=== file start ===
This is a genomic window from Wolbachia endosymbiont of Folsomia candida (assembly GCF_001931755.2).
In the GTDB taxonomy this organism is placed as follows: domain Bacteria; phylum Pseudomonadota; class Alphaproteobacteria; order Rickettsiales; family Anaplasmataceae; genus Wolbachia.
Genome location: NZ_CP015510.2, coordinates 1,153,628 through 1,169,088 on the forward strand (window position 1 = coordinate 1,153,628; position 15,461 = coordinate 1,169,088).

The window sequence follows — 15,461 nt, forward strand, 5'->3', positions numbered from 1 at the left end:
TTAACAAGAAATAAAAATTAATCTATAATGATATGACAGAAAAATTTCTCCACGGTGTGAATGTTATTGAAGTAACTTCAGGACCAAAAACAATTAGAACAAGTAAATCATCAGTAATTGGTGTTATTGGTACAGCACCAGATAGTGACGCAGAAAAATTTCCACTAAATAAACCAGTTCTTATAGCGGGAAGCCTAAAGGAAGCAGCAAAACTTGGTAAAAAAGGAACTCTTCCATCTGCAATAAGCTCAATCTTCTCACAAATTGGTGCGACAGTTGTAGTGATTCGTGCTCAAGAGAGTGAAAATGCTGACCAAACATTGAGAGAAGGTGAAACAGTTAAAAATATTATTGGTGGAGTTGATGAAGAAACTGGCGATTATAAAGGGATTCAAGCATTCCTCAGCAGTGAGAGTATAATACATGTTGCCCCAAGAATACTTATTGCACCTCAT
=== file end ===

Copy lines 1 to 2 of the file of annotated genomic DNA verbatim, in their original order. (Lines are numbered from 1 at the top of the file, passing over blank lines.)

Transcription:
This is a genomic window from Wolbachia endosymbiont of Folsomia candida (assembly GCF_001931755.2).
In the GTDB taxonomy this organism is placed as follows: domain Bacteria; phylum Pseudomonadota; class Alphaproteobacteria; order Rickettsiales; family Anaplasmataceae; genus Wolbachia.